There’s a big party going on down in Southern California as the celebration of the Azusa Street Revival, and prayer for another great move of God, commences. Revival is something we desperately need in the church, but it has to be more than just an emotional fervor that amounts to little more than a well attended event and some warm fuzzy memories of what God did (versus what God is doing).
Revival is something often preached, but, it seems to me, little understood and that lack of understanding causes either a setup for great disappointment as we sell something we can’t produce, or a nervous avoidance of the topic altogether. Even the most conservative churches recognize the reality of revival and even the need for it — in other words, you don’t have to be a whirling charismatic to believe in revival, or even desire it — and yet, it seems that so many misunderstand what revival is and how it works, and our part in seeing it come to fruition. And that is the primary reason we don’t see revival much in the church. I long to see it, to be a part of it, and so I’ve been thinking about this a little.
First of all, revival is for the church. You have to be “vived,” before you can be revived. The “vive” part of revive is the same root word as viva or vida, which means life. Lifeless things aren’t revived. People dead in their sin aren’t revived … they are resurrected. The church has been given life in Christ and it needs to be revitalized. As the church awakens to the full and abundant life given us in Christ, the world sees and responds. Revival is for the church, and the church is for the redeeming purpose of God. As the church is awakened in revival, light and life is brought to raise and redeem the lost.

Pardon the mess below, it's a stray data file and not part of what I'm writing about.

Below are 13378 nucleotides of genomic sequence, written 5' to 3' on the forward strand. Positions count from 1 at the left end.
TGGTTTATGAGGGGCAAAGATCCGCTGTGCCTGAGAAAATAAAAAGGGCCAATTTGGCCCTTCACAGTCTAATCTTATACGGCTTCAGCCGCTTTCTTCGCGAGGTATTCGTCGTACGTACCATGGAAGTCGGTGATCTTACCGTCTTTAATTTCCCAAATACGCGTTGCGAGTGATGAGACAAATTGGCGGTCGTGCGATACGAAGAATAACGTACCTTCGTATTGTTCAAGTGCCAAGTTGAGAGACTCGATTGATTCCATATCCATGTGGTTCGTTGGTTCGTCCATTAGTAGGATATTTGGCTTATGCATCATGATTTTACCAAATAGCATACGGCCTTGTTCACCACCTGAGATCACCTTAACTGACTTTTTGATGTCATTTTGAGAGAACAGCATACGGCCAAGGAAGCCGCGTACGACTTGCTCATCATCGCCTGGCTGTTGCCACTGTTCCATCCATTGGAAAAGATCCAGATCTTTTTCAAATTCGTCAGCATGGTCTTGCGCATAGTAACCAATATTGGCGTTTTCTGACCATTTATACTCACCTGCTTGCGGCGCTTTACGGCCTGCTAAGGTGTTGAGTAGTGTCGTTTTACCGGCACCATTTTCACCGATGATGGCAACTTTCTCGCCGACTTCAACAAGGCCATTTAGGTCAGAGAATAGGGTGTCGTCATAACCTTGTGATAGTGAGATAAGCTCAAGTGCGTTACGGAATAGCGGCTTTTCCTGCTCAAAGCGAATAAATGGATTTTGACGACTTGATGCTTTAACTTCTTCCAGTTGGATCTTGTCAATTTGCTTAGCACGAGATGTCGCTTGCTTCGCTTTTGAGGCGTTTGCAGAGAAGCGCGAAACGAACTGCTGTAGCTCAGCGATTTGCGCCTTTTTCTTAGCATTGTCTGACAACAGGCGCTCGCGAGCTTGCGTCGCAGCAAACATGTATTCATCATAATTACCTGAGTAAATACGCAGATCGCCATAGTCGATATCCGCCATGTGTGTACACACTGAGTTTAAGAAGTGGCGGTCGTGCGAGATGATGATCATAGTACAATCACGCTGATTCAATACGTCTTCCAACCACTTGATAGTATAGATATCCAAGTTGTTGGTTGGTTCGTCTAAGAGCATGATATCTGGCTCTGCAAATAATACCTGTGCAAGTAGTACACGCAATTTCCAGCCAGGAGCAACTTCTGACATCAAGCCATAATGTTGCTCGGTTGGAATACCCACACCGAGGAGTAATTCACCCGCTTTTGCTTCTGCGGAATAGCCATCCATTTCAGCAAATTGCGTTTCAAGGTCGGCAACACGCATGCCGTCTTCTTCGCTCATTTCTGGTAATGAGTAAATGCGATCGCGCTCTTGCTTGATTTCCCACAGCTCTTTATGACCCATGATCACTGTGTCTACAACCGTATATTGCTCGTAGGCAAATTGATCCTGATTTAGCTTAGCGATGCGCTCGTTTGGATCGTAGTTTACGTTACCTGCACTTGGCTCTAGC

Revival is the work of God. It is not something we can manufacture. Our church is Southern Baptist, and in that tradition holding revival services are common — usually a week’s worth of evening services. The problem is, revival is not something we can plan or produce. Revival comes when God awakens our soul to our continual and desperate need for salvation (not just eternal salvation, but continuing salvation, or preservation), and when the people of God respond with confession and genuine repentance — like what John the baptizer spoke of, “bear fruit in keeping with repentance.” Revival and renewal happens when the people of God are awakened to their real need for God because, honestly, we very easily loose sight of that. We become dull and our vision is dimmed. The things of earth grow more vivid while Jesus and the things of the kingdom become strangely dim. Our religious observance and habits — whatever they may look like — keep us feeling like we’re okay, but we’re not. God must awaken our hearts and shed his glorious light on our compromises, failures, and rebellion. We must have the desire for true, God-honoring holiness rekindled in our hearts and a great and holy discontent for the status quo. This is the job of the Holy Spirit, to convict all of sin, of righteousness, and of judgment. In that moment, we can justify, excuse, and diminish our sin no longer. We simply confess and cry out to God for healing. Revival is brokenness brought on by a renewed realization of the holiness of God and of our desperate need.